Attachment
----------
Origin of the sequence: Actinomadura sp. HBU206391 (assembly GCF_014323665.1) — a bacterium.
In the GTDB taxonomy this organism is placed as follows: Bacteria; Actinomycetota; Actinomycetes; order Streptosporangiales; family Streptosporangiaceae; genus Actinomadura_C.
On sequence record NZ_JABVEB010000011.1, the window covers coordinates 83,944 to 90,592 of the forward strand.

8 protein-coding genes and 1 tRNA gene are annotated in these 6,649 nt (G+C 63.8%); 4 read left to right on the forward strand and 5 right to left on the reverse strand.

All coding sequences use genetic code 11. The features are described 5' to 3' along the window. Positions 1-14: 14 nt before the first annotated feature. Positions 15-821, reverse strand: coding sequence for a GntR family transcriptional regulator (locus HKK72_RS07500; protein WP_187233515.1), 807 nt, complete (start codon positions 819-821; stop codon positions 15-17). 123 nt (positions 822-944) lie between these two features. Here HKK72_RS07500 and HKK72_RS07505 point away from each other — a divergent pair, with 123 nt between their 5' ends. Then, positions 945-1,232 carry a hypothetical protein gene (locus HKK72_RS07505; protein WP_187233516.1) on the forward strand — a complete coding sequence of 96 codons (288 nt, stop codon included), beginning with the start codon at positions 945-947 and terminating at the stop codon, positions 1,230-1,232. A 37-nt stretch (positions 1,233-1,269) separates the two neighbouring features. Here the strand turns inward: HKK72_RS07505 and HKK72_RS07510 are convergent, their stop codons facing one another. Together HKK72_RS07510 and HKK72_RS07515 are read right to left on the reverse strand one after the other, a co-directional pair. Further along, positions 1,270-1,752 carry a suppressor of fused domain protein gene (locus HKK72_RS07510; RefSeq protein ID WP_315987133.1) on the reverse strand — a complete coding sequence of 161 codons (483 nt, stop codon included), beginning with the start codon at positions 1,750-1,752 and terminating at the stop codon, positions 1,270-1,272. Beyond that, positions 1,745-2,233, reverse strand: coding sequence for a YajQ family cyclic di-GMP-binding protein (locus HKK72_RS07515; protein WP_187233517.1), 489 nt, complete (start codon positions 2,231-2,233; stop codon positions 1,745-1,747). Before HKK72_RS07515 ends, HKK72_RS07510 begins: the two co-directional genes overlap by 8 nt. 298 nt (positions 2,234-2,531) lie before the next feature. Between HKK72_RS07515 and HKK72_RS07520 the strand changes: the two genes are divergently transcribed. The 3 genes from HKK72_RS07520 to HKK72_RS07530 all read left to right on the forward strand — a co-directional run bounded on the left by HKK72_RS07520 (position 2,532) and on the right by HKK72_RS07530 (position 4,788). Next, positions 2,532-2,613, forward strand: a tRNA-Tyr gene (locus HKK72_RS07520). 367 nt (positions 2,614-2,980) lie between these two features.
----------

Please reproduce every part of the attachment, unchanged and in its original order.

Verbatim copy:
Origin of the sequence: Actinomadura sp. HBU206391 (assembly GCF_014323665.1) — a bacterium.
In the GTDB taxonomy this organism is placed as follows: Bacteria; Actinomycetota; Actinomycetes; order Streptosporangiales; family Streptosporangiaceae; genus Actinomadura_C.
On sequence record NZ_JABVEB010000011.1, the window covers coordinates 83,944 to 90,592 of the forward strand.

8 protein-coding genes and 1 tRNA gene are annotated in these 6,649 nt (G+C 63.8%); 4 read left to right on the forward strand and 5 right to left on the reverse strand.

All coding sequences use genetic code 11. The features are described 5' to 3' along the window. Positions 1-14: 14 nt before the first annotated feature. Positions 15-821, reverse strand: coding sequence for a GntR family transcriptional regulator (locus HKK72_RS07500; protein WP_187233515.1), 807 nt, complete (start codon positions 819-821; stop codon positions 15-17). 123 nt (positions 822-944) lie between these two features. Here HKK72_RS07500 and HKK72_RS07505 point away from each other — a divergent pair, with 123 nt between their 5' ends. Then, positions 945-1,232 carry a hypothetical protein gene (locus HKK72_RS07505; protein WP_187233516.1) on the forward strand — a complete coding sequence of 96 codons (288 nt, stop codon included), beginning with the start codon at positions 945-947 and terminating at the stop codon, positions 1,230-1,232. A 37-nt stretch (positions 1,233-1,269) separates the two neighbouring features. Here the strand turns inward: HKK72_RS07505 and HKK72_RS07510 are convergent, their stop codons facing one another. Together HKK72_RS07510 and HKK72_RS07515 are read right to left on the reverse strand one after the other, a co-directional pair. Further along, positions 1,270-1,752 carry a suppressor of fused domain protein gene (locus HKK72_RS07510; RefSeq protein ID WP_315987133.1) on the reverse strand — a complete coding sequence of 161 codons (483 nt, stop codon included), beginning with the start codon at positions 1,750-1,752 and terminating at the stop codon, positions 1,270-1,272. Beyond that, positions 1,745-2,233, reverse strand: coding sequence for a YajQ family cyclic di-GMP-binding protein (locus HKK72_RS07515; protein WP_187233517.1), 489 nt, complete (start codon positions 2,231-2,233; stop codon positions 1,745-1,747). Before HKK72_RS07515 ends, HKK72_RS07510 begins: the two co-directional genes overlap by 8 nt. 298 nt (positions 2,234-2,531) lie before the next feature. Between HKK72_RS07515 and HKK72_RS07520 the strand changes: the two genes are divergently transcribed. The 3 genes from HKK72_RS07520 to HKK72_RS07530 all read left to right on the forward strand — a co-directional run bounded on the left by HKK72_RS07520 (position 2,532) and on the right by HKK72_RS07530 (position 4,788). Next, positions 2,532-2,613, forward strand: a tRNA-Tyr gene (locus HKK72_RS07520). 367 nt (positions 2,614-2,980) lie between these two features.